Under Section 5 of the PCID, the police shall assist authorised officers, be they from the National Security Council or Health Ministry, to enforce the MCO. This is where the PA comes into action.
Under Sections 24 and 25 of the PA, the police can detain and inspect aircraft and road vehicles. Remember that Malaysia is now closed off from the outside world, and incoming vehicles may be bearing infected persons. Alternatively, vehicles may be roaming around the country carrying infected persons.
It is important that the police are able to detain and inspect these aircraft and/or vehicles so that the authorised officers can check and see if the passengers are infected or not.
Also, under Section 26 of the PA, the police can put up roadblocks. This may be important if they need to shut off highways to prevent people from leaving certain areas.
Then there is Section 31 of the PA, which allows the police to impose a curfew requiring people to stay indoors at certain hours under certain restrictions. (This is not the case for now.)
The government has been using the PCID Act even before the MCO was implemented. Section 12 of the PCID Act prohibits a person who “knows or has reason to believe” that he has an infectious disease to expose other persons to the risk of infection by his actions or mere presence. Under Section 10, any doctor who diagnoses a patient with Covid-19 has to notify the authorities, as it is a notifiable disease. This is how we get the number of new infections every day at 5pm.
And under Sections 14 and 15 of the PCID Act, they can order an infected person or a suspected one to be placed under isolation or observation.
The most important aspect, however, is Section 31, which gives the Minister sweeping powers to shut off borders, regulate the movement of people going out, entering or even moving within Malaysia. Its provisions are very wide, including power to isolate or quarantine suspected infected people against their will, and control of the ports, airports, coastal waters and borders.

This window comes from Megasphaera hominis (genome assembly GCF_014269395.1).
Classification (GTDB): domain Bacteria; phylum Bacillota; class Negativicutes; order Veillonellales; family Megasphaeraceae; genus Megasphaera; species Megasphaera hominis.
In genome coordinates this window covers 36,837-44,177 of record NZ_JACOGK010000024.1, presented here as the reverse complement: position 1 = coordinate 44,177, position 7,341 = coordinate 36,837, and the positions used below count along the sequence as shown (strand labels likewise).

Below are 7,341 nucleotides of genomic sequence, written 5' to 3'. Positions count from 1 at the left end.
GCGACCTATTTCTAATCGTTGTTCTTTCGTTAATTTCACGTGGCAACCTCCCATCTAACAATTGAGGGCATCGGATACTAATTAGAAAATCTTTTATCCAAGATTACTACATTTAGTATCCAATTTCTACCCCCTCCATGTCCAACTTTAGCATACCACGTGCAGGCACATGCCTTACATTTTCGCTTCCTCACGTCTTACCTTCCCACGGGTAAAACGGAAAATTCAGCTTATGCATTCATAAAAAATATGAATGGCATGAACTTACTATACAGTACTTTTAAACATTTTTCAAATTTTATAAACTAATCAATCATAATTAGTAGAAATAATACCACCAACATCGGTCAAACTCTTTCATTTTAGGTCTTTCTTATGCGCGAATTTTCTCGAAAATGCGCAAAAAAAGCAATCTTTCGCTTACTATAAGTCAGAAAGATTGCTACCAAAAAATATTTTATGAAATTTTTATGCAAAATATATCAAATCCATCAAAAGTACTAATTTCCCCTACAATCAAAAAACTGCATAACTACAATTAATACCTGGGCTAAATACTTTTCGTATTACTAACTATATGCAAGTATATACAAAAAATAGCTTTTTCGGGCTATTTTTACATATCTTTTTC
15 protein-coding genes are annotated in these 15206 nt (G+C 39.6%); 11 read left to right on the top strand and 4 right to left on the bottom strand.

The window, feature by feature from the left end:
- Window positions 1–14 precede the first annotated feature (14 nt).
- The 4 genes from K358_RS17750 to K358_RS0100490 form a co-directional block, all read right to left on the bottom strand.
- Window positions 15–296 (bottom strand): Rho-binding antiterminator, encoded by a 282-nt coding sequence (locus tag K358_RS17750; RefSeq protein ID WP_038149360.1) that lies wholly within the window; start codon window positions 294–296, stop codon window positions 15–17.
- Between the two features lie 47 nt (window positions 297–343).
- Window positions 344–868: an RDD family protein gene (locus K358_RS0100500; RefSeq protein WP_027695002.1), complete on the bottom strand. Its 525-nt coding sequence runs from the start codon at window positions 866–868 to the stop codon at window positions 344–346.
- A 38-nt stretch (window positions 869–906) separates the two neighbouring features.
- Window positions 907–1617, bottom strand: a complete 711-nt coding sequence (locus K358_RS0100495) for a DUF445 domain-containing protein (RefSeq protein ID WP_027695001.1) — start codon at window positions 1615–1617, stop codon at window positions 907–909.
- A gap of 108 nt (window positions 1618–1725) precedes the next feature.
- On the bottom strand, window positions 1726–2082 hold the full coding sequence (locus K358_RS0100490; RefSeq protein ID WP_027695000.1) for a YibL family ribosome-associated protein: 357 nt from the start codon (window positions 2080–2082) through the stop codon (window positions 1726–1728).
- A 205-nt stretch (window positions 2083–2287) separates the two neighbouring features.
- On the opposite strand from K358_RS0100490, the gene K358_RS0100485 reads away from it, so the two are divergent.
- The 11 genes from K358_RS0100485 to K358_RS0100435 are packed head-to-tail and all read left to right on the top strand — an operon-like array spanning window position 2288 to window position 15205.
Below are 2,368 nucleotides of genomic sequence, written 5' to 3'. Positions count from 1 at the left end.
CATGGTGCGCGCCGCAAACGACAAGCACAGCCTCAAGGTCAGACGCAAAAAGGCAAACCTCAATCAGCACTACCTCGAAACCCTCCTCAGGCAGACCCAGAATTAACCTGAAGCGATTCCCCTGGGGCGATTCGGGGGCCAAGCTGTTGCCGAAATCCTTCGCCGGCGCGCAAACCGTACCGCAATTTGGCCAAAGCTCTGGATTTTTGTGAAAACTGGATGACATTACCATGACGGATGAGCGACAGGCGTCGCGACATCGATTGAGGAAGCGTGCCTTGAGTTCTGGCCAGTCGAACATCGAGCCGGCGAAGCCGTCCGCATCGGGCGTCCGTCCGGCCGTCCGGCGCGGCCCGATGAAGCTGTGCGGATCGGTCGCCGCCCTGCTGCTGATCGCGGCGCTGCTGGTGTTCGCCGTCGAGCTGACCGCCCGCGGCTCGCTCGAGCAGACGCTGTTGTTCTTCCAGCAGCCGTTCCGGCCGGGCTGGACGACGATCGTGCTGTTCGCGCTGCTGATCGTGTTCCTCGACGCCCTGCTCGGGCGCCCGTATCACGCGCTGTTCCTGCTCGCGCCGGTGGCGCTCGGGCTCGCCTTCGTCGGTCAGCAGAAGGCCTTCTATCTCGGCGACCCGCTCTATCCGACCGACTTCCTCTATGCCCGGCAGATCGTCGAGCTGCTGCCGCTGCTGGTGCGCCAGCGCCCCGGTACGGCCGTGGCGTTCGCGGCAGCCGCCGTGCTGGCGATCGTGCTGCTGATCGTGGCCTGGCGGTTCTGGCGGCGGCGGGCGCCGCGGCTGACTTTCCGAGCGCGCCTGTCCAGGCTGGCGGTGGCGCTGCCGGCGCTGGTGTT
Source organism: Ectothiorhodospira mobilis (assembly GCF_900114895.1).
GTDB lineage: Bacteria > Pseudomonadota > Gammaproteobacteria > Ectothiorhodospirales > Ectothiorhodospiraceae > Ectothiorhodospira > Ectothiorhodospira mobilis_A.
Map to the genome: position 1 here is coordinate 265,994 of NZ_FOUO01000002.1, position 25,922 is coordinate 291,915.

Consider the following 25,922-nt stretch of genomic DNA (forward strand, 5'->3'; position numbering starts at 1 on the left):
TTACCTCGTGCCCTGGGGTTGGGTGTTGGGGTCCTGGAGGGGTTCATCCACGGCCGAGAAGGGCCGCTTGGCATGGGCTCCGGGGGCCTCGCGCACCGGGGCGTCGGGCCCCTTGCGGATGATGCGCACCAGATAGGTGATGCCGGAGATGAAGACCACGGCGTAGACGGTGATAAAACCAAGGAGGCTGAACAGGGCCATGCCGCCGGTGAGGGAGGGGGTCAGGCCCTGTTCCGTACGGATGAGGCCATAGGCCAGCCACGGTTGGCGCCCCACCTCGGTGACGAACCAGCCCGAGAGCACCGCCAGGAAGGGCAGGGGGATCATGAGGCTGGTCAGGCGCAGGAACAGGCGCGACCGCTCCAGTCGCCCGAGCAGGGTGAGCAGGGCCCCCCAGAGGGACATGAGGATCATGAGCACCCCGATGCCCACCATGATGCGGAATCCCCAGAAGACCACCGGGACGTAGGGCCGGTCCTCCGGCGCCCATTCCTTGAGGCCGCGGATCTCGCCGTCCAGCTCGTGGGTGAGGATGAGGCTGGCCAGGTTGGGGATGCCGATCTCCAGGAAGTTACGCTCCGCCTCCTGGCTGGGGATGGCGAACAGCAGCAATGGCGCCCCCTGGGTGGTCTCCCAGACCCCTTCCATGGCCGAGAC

Most powerful of all is Section 31(2)(t): Such other matters as may appear to the Minister advisable for the prevention or mitigation of infectious diseases. This means any power not described in the PCID Act is also available to the Minister as long as it is for containing the disease.
Covid-19 is an infectious disease under the definition of “any other life-threatening microbial infection” in the First Schedule of the PCID Act. Sections 6 and 11 allow for the declaration of an “Infected Local Area”. These are hardcore no-go zones where the infection rate is very high (think Sungai Nipah back in the 1990s).
Under the current MCO, you can still move about and go to buy groceries, but once an area is declared an infected local area, it may be completely locked down and the inhabitants forcibly taken away for treatment and isolation. No one goes in and no one leaves.
Some of you may refer to Article 9 of the Federal Constitution which guarantees freedom of movement; or Article 10 which guarantees freedom of assembly and association. So you may complain that you are unable to go to certain places or form groups and gatherings.
Well, we should remember that in Article 5 (1), nobody shall be deprived of their personal liberties (such as the freedom of movement/association) save in accordance with the law – laws such as the PCID Act and Police Act.
Under Sections 24 and 25 of the PCID Act, for committing any offence under it, you may land in jail for up to two years (five for a repeat offender), or liable to a fine or to both; and in respect of a continuing offence, to an extra fine of not more than RM200 a day. If an authorised officer sees fit, an offence may be converted into a compoundable offence with a fine not exceeding RM1,000.
CHAN QUIN ER